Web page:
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What You Need to Know About IUL Insurance Policy Loans

Posted by Lori Fogle on Wed, Dec 16, 2020 @ 12:00 PM

If an indexed universal life (IUL) insurance policy is structured properly, loans could be one of the most important features of an IUL for the right person and right circumstances. 

And it could be especially important right now as  clients may be looking for extra sources of income -- wondering what they own and how they can access it. 

One source they may not have considered is an IUL. The distributions from an IUL can be a tax-friendly way to access money when a client needs it. However, there are many nuances to IUL loans and it’s extremely important to understand all the ins and outs before speaking to your client.

In this post, we’ll cover what you need to know about IUL loans so that you can help clients decide if this might be a good option for them. 


A common misconception about IUL loans

Some agents might mistakenly assume that IUL loans are just like loans a client would take from their qualified plans, such as a 401(k), but that’s not the case at all. This is one of the reasons why it’s important to read this blog post because the subject of IUL loans CAN be tricky.

And we wouldn’t want-- and we know you don’t want – a client to suffer because of a misunderstanding. 

You're going to learn a lot in this blog post, but we can't cover every detail of how to set up indexed universal life insurance policies correctly so that clients can use a loan strategy for supplemental income.

Not to mention, we can't get into carrier specifics. For example, a lot of financial professionals we work with are interested in hearing about the 90-day interest free loans where policyholders can take up to 90% of their cash value every two years because clients like this feature. If that sounds interesting to you, then you would want to schedule a call with a Partners Advantage representative. 

But we'll cover as much as we can here, so let's dig in. 

Right now, your clients may be considering taking money from their retirement accounts to help fill a temporary income gap even though

  • A loan from a qualified plan like a 401(k) would need to be paid back within certain timeframes with interest. 
  • They may be not be able to get as much as they need due to limits on the amount they can take out, generally up to 50% of the account value.
  • It's likely the money loaned out won't be working for them, which means they lose the benefit of compounding interest on that amount.
  • They could be forced to pay back the loan from their qualified plan immediately if they are fired, quit or are laid off from their job.

Rather than going the route of taking  money from their retirement accounts and potentially setting themselves up for a worse situation down the road, some clients might want to consider the benefits of taking a loan from an IUL policy instead.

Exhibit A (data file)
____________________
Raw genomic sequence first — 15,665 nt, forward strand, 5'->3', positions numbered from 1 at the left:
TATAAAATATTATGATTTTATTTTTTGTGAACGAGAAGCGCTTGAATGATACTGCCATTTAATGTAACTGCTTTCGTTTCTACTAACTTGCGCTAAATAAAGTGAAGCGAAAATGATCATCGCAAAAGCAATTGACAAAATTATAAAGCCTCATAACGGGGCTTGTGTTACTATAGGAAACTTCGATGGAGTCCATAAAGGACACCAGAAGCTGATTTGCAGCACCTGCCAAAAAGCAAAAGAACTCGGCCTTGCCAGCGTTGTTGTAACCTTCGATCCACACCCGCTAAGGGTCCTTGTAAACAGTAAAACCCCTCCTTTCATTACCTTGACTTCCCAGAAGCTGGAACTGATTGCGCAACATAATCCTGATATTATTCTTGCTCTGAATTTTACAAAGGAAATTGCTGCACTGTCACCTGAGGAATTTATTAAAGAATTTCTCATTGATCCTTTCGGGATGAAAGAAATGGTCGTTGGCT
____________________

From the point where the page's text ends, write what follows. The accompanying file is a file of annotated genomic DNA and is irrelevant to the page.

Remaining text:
Here's why: 

  • The loan taken from an IUL is not actually taken "out" of the policy. The IUL loan comes from the insurance company and the life insurance policy is used as collateral. Policy loans are an asset to the insurance carrier, just like a bond they purchased.
  • The money is coming from the insurance company. If you've ever heard someone skeptical about taking a loan from a life insurance policy say, Why would anyone pay to borrow their own money??, here's the thing... a client ISN’T “borrowing their own money.” They are taking it from the insurance company.
    And as you’ll see a little further into this post…
    A client could end up paying nothing to take the loan from the insurance company, in some cases.
    More on that later! 
  • A policyholder would not be required to set up a payment schedule to pay back a loan from an IUL , although paying it back would probably be in their best interest especially since any IUL loan not paid back at time of surrender plus any accrued interest (and possibly penalties and fees), would be deducted from the surrender value. And at time of death, the loan and any accrued interest (and possibly penalties and fees) would be deducted before anything is paid out to the beneficiary. 
  • If the policy is properly structured, loans (and withdrawals) would be tax-favored. Meaning, the client would not pay income tax on those distributions because an IUL that is set up properly follows a first-in first-out (FIFO) method for distributions. Income tax free distributions are achieved by withdrawing to the cost basis (premiums paid), then using policy loans. This assumes the policy qualifies as life insurance and is not a modified endowment contract. Keep in mind, loans (and withdrawals) may generate an income tax liability, reduce available cash value, and reduce death benefit, or cause the policy to lapse. 
  • The loan amount that could be taken from an IUL could be between 80-95% of the cash value, based on the carrier.